HM Treasury have published a discussion paper asking for comments on possible changes to the tax treatment of sales of late life assets in order to improve the availability of tax relief for decommissioning expenditure to buyers of such assets. The paper focuses on three main issues
- How a transfer of tax history from the seller to the buyer of a late-life asset would work.
- The implications of sellers of PRT fields retaining decommissioning costs.
- The use of tax losses to offset against decommissioning costs once a company has been sold.
Tax relief is available for the cost of decommissioning. Such costs can be used against
- Current year profits and gains
- Surrendered intra-group by way of group relief
- Carried-back – indefinitely in the case of PRT and against profits of a ring fence trade for any accounting period ending on or after April 17, 2002 for RFCT and SC.
The difficulty arises where a late-life asset is sold and the buyer may not or may not be confident that it will be able to generate sufficient profits to offset the entire decommissioning cost. In the context of sales of mature producing assets in the UK North Sea the lack of tax capacity to fully utilise tax reliefs on decommissioning expenditure may well render transactions uneconomic for certain buyers, restricting M&A activity and potentially having an adverse impact on the goal of Maximising Economic Recovery.
Transferable tax history
The Treasury paper considers the possibility of allowing part of the seller’s tax history to be transferred to the buyer. This would enable the buyer to use the seller’s profits which have been subject to RFCT and SC against any decommissioning costs. The paper asks for comments on
- The appropriate methodology to use in allocating a seller’s tax history between different fields. For example, the tax history could be allocated based on the taxable profits of each field, using the income from each field or by agreement between buyer and seller.
- Restrictions on the use of the seller’s transferred tax history to prevent it being treated as a tradeable commodity. The paper suggests that the tax history could only be used to cover decommissioning costs or be restricted to the field it is transferred with.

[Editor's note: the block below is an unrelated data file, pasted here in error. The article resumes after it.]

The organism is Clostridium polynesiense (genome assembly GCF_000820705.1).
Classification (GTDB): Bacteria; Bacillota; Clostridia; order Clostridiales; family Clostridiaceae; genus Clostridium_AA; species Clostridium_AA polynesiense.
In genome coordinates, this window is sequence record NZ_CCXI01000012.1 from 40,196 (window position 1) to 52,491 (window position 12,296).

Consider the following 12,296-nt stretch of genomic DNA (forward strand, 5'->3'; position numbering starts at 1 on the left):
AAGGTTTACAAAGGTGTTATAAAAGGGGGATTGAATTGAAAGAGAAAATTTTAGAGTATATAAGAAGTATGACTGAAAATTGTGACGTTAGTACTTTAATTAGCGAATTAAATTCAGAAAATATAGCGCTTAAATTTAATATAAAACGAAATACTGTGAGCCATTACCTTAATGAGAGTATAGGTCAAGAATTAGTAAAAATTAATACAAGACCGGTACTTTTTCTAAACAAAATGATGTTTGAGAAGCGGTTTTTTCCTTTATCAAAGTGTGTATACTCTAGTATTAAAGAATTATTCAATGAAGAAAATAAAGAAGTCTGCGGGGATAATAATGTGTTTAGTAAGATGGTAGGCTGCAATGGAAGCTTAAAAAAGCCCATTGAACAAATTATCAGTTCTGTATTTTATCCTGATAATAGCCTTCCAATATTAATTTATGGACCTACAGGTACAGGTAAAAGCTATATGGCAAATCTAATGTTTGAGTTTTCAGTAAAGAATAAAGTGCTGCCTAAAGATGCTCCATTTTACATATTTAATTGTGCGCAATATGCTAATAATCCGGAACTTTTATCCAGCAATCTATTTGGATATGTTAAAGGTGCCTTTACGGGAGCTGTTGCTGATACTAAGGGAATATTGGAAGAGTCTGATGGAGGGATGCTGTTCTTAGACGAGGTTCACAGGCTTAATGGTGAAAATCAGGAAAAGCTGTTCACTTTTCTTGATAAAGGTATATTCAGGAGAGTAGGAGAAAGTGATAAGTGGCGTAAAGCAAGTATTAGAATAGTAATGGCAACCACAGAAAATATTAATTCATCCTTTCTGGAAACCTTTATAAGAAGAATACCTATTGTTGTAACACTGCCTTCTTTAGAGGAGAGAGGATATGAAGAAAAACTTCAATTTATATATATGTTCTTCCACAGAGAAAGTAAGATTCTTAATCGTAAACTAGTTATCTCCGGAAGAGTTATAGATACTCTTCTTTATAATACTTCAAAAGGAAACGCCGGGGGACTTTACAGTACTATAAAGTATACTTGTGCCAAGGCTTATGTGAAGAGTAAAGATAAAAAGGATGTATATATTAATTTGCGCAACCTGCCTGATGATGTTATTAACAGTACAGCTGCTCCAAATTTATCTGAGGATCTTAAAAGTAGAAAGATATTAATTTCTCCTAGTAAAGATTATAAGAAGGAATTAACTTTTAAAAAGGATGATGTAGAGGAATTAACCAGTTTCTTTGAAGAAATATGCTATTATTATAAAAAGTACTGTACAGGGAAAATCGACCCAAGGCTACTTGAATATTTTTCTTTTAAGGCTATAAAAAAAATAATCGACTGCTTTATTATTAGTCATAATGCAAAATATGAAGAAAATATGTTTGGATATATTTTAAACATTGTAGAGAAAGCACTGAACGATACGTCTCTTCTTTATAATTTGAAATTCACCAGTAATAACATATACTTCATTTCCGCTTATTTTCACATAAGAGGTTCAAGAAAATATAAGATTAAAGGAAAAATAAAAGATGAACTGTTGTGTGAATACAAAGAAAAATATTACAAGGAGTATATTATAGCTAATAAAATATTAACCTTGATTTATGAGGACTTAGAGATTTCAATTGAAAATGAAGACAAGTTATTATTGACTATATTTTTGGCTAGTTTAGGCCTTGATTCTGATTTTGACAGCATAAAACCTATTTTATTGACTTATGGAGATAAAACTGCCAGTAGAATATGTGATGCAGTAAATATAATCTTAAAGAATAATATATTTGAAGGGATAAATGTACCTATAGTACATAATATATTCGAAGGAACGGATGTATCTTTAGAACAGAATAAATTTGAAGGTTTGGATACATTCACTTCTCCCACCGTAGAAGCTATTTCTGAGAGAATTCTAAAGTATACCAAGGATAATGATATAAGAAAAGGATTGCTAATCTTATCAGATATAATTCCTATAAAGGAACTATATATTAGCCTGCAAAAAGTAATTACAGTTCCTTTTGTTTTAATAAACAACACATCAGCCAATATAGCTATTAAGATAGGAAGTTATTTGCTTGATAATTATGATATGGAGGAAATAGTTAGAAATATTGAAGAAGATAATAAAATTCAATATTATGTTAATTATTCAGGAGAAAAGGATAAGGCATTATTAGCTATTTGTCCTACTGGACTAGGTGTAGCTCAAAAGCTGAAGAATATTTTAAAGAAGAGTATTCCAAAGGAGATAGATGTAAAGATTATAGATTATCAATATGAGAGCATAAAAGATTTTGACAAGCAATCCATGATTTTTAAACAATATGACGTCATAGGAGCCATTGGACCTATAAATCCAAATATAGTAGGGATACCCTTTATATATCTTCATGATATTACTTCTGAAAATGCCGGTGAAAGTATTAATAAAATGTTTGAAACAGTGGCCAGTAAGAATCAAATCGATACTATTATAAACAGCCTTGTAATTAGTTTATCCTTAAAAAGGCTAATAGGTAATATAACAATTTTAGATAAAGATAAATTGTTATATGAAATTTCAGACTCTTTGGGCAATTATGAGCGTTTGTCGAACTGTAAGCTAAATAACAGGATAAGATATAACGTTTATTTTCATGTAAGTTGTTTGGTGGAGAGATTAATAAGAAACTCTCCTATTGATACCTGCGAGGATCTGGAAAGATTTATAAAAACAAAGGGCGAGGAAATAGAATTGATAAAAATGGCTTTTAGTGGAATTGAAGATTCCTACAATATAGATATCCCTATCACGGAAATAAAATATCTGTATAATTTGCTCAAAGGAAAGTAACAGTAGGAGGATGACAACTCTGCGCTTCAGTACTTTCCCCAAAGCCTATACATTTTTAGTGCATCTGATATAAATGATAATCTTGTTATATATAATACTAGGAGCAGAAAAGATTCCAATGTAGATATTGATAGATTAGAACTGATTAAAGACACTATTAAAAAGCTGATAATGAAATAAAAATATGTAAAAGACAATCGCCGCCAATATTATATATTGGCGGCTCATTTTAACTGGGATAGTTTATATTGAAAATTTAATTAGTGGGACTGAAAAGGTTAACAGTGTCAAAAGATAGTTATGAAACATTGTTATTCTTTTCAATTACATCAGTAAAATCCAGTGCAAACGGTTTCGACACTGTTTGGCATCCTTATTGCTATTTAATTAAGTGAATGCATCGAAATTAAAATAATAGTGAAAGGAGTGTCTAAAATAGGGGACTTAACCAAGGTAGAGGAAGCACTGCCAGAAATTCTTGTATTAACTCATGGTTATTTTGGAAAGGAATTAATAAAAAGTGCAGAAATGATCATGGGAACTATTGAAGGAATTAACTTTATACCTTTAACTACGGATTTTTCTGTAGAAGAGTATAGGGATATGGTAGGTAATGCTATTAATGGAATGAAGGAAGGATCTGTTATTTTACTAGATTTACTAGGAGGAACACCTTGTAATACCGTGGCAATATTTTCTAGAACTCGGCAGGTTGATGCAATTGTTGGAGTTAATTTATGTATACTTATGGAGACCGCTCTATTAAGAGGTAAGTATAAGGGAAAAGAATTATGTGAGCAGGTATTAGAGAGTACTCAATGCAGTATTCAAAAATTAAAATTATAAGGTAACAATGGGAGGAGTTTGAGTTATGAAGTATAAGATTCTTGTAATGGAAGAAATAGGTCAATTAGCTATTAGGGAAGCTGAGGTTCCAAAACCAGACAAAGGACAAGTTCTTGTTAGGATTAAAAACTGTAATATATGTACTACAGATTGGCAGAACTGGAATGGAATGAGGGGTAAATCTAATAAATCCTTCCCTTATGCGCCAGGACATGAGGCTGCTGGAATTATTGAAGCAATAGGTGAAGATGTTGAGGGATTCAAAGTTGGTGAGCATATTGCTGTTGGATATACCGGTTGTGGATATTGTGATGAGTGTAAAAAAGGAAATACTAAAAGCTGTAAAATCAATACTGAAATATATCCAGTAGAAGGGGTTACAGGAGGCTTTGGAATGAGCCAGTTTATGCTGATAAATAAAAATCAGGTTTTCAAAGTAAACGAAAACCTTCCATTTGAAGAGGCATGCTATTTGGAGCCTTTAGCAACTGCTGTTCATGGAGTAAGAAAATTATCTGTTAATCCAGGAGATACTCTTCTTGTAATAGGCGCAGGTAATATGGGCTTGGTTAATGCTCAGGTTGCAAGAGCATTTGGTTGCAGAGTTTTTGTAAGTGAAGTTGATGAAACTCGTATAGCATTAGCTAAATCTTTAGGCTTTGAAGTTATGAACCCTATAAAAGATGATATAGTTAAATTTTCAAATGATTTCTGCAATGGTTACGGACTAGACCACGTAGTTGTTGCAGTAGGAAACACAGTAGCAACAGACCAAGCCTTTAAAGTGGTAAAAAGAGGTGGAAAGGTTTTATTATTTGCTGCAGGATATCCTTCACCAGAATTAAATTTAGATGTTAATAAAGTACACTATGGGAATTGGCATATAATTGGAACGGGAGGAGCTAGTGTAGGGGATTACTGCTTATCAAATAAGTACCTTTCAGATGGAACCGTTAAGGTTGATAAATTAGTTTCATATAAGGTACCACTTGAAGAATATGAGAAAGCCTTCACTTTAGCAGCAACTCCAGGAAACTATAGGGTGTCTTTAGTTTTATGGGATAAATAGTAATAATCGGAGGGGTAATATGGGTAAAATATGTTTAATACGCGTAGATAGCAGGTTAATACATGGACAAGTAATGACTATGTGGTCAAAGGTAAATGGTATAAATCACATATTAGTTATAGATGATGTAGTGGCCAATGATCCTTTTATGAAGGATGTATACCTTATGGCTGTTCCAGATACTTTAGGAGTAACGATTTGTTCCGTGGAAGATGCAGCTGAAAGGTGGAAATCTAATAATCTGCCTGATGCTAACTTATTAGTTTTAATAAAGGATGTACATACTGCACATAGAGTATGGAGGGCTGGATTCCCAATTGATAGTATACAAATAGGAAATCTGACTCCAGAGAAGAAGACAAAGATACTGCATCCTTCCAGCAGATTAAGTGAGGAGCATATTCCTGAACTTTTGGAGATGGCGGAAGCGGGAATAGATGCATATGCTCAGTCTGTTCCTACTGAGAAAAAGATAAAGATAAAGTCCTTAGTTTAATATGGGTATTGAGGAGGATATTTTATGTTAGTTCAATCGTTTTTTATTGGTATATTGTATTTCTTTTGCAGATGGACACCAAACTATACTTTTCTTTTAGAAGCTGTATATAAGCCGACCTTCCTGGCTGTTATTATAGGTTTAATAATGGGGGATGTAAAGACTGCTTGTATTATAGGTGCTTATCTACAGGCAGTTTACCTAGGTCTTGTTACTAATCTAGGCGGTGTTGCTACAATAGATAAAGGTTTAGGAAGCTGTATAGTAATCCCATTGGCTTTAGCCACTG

- Whether the transferred tax history profits should be used before or after the buyer’s profits from the field.
- Whether the transferable tax history should transfer with the asset on subsequent sales – or whether it should remain with the first buyer.
- How a premium payable by a buyer for acquiring a transferable tax history should be taxed.
- Administration of a transferable tax history regime by HMRC – including whether a transfer of tax history should be mandatory or optional.
Sellers of PRT fields
Where a seller of a PRT field retains an obligation to pay for decommissioning costs but is no longer on the licence at the time these costs are incurred (and so is not a participator), neither the buyer nor the seller is entitled to claim the costs as deductible for PRT.
The paper considers whether an appropriate solution would be to
- Deem a transfer of the licence to the seller, so that the seller can offset decommissioning costs against PRT
- Treat the seller as incurring costs on behalf of the buyer, so that the buyer can offset the decommissioning costs against PRT.
Use of losses following a company sale
Where a company is sold which contains oil and gas assets and there is a major change in the nature or conduct of a trade within three years (five years from April 1, 2017), losses can be extinguished. This is a particular concern where decommissioning occurs – whilst the company will continue to have a trade in oil and gas extraction, changes often occur in the management and business process. There is currently a lack of clarity as to when such changes will result in the forfeiture of tax losses. The paper asks for suggestions of measures that will increase certainty whilst still preventing tax avoidance.
The discussion paper indicates the Government’s desire to support activities in the North Sea and to attract investment to extend the operational life of late-life assets. It is clear from the paper that the Government has not yet decided what changes to make and whether such changes will apply only to new transactions or to both new and historic transactions. All comments on the paper should be submitted by June 30, 2017. The oil industry is working on developing its own proposals to address this issue which will be presented to HMRC as part of the consultation process. It is expected that any proposed changes will be announced in the Autumn Budget 2017.